- Visions of the Future in Nineteenth-Century Black Periodicals
In the introduction to a 2015 special issue of American Periodicals devoted to "Black Periodical Studies," guest editors Eric Gardner and Joycelyn Moody insist that while recognizing that additional work in the field is "both possible and necessary," scholars meanwhile can "celebrate both the increasing quantity and the wondrous quality" of scholarship exploring black periodicals.1 Like the AP special issue, other recent developments have given both reason and occasion to celebrate black periodical studies. The Black Press Research Collective, a blog curated by scholars from several institutions, and a conference on "The Arts in the Black Press during the Age of Jim Crow," organized by Lucy Caplan and Kristen M. Turner at Yale in March 2017, both reflect growing institutional support for analyzing black periodicals, beyond the related but not identical work of recovering and preserving them. With numerous black periodical artifacts available, whether in traditional repositories or through online fee-based and open access databases, scholars can intensively examine newspapers, magazines, and other serials as print objects, market commodities, and cultural records.
Two new books join this work not only as models for future black periodical scholarship, but also as useful studies of how nineteenth-century black Americans envisioned and shaped their futures through periodicals. Benjamin Fagan's The Black Newspaper and the Chosen Nation surveys five antebellum newspapers to trace their often prophetic religious and political expressions on black advancement. Nazera Sadiq Wright's Black Girlhood in the Nineteenth Century shows how periodicals [End Page 206] reveal black Americans' concerns over training and protecting girls, representing them as embodying the future of black Americans because of their youth and reproductive capacities. The two books complement each other by sometimes using the same archives, including issues of two of the earliest known black newspapers, Freedom's Journal and Colored American. Taken together, they point to several fruitful directions for black periodical studies, such as lending greater attention to black editors' social and business networks, young periodical readers, and visual content in the black press. They will appeal to interdisciplinary audiences, showing how research in black periodicals can enhance developments in religious history, childhood studies, women's and gender studies, and diverse other fields.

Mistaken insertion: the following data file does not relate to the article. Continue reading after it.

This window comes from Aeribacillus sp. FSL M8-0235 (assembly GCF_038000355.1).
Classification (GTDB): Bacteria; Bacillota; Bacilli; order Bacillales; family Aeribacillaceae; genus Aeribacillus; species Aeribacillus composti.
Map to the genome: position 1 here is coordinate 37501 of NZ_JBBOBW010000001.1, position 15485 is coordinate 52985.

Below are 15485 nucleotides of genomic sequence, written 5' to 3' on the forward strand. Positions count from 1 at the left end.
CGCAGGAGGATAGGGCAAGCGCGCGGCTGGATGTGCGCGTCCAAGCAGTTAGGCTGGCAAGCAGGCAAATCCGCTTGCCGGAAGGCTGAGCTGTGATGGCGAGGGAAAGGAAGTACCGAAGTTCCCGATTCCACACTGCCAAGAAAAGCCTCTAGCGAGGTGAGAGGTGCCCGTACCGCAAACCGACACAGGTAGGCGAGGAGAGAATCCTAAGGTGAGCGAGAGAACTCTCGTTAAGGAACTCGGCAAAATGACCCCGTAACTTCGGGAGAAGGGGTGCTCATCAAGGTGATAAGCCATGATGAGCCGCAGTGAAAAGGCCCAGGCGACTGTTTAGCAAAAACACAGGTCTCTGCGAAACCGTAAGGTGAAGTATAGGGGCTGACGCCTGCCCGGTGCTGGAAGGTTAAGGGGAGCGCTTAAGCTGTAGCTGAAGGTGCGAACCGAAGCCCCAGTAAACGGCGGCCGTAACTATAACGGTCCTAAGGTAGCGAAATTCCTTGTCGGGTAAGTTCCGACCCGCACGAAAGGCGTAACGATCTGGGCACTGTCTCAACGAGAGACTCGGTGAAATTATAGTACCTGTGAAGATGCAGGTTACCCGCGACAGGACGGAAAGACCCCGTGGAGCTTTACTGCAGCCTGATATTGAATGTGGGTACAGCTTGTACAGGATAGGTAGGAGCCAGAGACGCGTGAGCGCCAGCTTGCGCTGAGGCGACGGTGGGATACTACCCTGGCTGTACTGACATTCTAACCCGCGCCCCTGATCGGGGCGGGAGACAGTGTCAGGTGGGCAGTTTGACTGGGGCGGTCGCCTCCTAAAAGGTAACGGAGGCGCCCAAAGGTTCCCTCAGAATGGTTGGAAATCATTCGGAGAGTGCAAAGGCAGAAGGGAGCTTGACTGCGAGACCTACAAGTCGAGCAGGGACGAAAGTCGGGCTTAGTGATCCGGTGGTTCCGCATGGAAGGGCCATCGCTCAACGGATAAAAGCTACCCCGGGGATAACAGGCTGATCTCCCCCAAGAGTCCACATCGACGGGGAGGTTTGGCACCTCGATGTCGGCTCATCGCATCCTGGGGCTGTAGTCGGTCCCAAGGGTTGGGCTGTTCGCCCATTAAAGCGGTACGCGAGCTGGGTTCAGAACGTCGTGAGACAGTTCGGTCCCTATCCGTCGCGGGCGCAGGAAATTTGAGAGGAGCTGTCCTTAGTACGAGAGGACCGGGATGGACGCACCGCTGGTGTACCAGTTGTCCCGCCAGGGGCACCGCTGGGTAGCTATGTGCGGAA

Fagan reads newspapers as a central vehicle for nineteenth-century black Americans' religious and political self-expression. He associates the rise of the black press with black Americans' desire to disseminate a core empowering belief: that black people were divinely "chosen" to pursue and embody freedom. Comparing themselves to the Israelites of the Old Testament, black Americans identified themselves as modern-day Moses figures, overcoming the recalcitrant pharaohs and Red Seas of slavery, racial discrimination, and civic alienation to achieve the promised land of freedom. Fagan's preferred term "chosenness" is somewhat cumbersome, and readers may wish for a stronger explanation of how "chosenness" relates to black nationalism and liberation theology, concepts African American studies scholars have more readily used to address nineteenth-century black Americans' sense of their spiritual and racial destiny. But in focusing on the ideological and religious values that propel the early black press, Fagan usefully builds on the work of scholars such as Frances Smith Foster, Carla Peterson, John Ernest, and Eric Gardner, who have emphasized the Afro-Protestant press's central role in nineteenth-century black print culture. Fagan directly cites Foster as an inspiration for his "decision to write a book focused on the reciprocal relationship between early black newspapers and certain strains of American Christianity" (10). Yet Fagan also departs from Foster's model by expressly making nonreligious black papers his focus. As he notes, the "impossibility of clearly separating the religious and worldly in early black print culture" makes it unnecessary to read the trope of the chosen nation exclusively or even primarily in the religious press (18). Rather, he turns to Freedom...